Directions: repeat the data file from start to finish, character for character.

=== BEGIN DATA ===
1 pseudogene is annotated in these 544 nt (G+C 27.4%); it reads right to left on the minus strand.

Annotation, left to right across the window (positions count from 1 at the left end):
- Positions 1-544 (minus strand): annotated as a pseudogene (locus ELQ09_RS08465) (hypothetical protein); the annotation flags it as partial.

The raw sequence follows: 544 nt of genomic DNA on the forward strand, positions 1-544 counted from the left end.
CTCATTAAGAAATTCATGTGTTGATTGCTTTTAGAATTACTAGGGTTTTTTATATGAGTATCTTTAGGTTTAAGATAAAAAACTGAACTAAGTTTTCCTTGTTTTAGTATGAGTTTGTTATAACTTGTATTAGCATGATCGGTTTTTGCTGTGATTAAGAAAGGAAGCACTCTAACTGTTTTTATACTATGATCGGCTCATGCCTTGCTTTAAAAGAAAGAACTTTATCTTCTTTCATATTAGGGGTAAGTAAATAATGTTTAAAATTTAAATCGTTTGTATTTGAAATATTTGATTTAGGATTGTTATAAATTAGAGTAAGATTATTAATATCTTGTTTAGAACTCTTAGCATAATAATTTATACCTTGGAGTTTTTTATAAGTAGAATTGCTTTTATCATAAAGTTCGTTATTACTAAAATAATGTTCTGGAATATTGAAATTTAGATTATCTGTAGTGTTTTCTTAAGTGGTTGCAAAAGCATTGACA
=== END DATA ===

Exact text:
1 pseudogene is annotated in these 544 nt (G+C 27.4%); it reads right to left on the minus strand.

Annotation, left to right across the window (positions count from 1 at the left end):
- Positions 1-544 (minus strand): annotated as a pseudogene (locus ELQ09_RS08465) (hypothetical protein); the annotation flags it as partial.

The raw sequence follows: 544 nt of genomic DNA on the forward strand, positions 1-544 counted from the left end.
CTCATTAAGAAATTCATGTGTTGATTGCTTTTAGAATTACTAGGGTTTTTTATATGAGTATCTTTAGGTTTAAGATAAAAAACTGAACTAAGTTTTCCTTGTTTTAGTATGAGTTTGTTATAACTTGTATTAGCATGATCGGTTTTTGCTGTGATTAAGAAAGGAAGCACTCTAACTGTTTTTATACTATGATCGGCTCATGCCTTGCTTTAAAAGAAAGAACTTTATCTTCTTTCATATTAGGGGTAAGTAAATAATGTTTAAAATTTAAATCGTTTGTATTTGAAATATTTGATTTAGGATTGTTATAAATTAGAGTAAGATTATTAATATCTTGTTTAGAACTCTTAGCATAATAATTTATACCTTGGAGTTTTTTATAAGTAGAATTGCTTTTATCATAAAGTTCGTTATTACTAAAATAATGTTCTGGAATATTGAAATTTAGATTATCTGTAGTGTTTTCTTAAGTGGTTGCAAAAGCATTGACA